Creating Effective Enterprise IM Policy

Instant messaging is quickly becoming a preferred method of communication among co-workers, partners and customers. As IM usage continues to increase, administrators need to effectively protect their corporate networks from the growing number of security risks that are targeting IM platforms.

Virus and worm outbreaks, denial of service attacks, and exploits targeting security vulnerabilities like buffer overflows and encryption weaknesses are increasing in frequency.

So, how can companies continue to allow employees to utilize IM without opening their network to additional attacks or the broadcasting of undesirable message content?

A successful IM deployment strategy must include technology for managing and monitoring IM applications, IT staff training and a clear usage policy for employees. Although organizations should be concerned about each of these areas , this article is focused on recommendations for creating IM policies that deal with prevention, education, acceptable use and continual enforcement.

These policies need to reflect a company’s business goals, communication methodology, and security and compliance requirements.

Acceptable Usage Policy

It is advised that companies institute a specific acceptable usage policy (AUP) for IM and that it be distributed and signed by each employee. This policy should closely match the organization’s overall electronic communications policy so that it is consistent with guidelines for email and other communications, and includes provisions for acceptable language and confidential information.

Some common areas that are often covered in a company’s AUP for IM are appropriate contacts for business buddy lists, allowable user names, access to chat rooms, files that are not allowed to be sent or received via IM and specific language that is considered unacceptable.

Companies need to identify and publish allowable communications and potential violations that can be considered grounds for dismissal.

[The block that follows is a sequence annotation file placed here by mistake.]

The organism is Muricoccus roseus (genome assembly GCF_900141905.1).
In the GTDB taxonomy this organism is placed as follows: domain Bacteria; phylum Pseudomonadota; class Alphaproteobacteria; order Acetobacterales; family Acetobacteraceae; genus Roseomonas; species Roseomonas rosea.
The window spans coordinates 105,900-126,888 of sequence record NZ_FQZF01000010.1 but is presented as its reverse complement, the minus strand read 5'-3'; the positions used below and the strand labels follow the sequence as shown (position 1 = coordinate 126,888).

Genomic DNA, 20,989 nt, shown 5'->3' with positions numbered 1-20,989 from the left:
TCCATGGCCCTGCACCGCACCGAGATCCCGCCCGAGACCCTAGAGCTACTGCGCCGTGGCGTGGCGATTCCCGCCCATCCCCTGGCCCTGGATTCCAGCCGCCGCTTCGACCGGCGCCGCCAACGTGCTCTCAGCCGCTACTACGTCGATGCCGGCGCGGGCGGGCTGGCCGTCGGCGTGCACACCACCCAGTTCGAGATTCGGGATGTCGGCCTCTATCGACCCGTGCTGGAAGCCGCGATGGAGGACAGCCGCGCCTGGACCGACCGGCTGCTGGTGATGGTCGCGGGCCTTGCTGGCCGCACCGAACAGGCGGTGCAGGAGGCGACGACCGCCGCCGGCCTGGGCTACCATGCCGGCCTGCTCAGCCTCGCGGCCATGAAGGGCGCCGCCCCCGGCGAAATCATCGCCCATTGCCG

In addition to establishing guidelines for usage, the AUP needs to clearly outline the actions that will be taken for each offense and how the management team will enforce these actions. It is highly recommended that the AUP be posted to an internal website where it can be easily updated.

Policy for Prevention

Many users view IM applications as unrestricted and informal. This results in conversations that tend to be less inhibited and increases the risk that potentially sensitive information may be shared inappropriately.

To comply with regulatory legislation and avoid the leaking of sensitive data or potential lawsuits, companies need to create a consistent and enforceable policy focused on preventing and blocking IM conversations that utilize pre-defined keywords or attempt to send unauthorized files.

The list of unacceptable keywords and file extensions should be included in the company AUP and should be constantly updated in order to ensure it remains current with company projects, issues or information.


Virus writers, scam artists and hackers consistently morph their tactics in an effort to trick users into clicking on fraudulent links, download infected files or unknowingly providing access into their systems. Companies need to maintain a program for continual education designed to update employees on these tactics, methods for reporting possible viruses and what to do if they feel they have been infected.

Published virus alerts, technical articles and real-life examples can all be utilized in order to raise the level of awareness among employees. Such a program can easily be done electronically through employee newsletters, e-mail reminders or postings on an internal website.


The key to successful IM deployment and continued management is creating and — most importantly — following through on a policy for enforcing disciplinary action as necessary.

As companies develop their AUP, they need to determine what constitutes a violation of policy and the disciplinary action that will be associated with it. Violations can include inappropriate language, spending too much time on non-business related communications, attempts to violate the file sending/receiving policy and sharing sensitive or confidential information.

Depending on the offense, penalties can include additional training, verbal or written warnings or dismissal.

Just like e-mail, IM has quickly become a popular and effective tool for extending the communication capabilities of businesses around the world. When designed effectively with clear and concise policies, organizations can reap the productivity benefits that IM promises without exposing their networks to malicious threats, hacking or the proliferation of undesirable messages.

Joe Licari is vice president of Sybari Sybari product management. He is responsible for the management and implementation of Sybari’s product development and marketing initiatives. Licari is a messaging and collaboration security industry veteran and a frequent security conference speaker and can be reached at [email protected].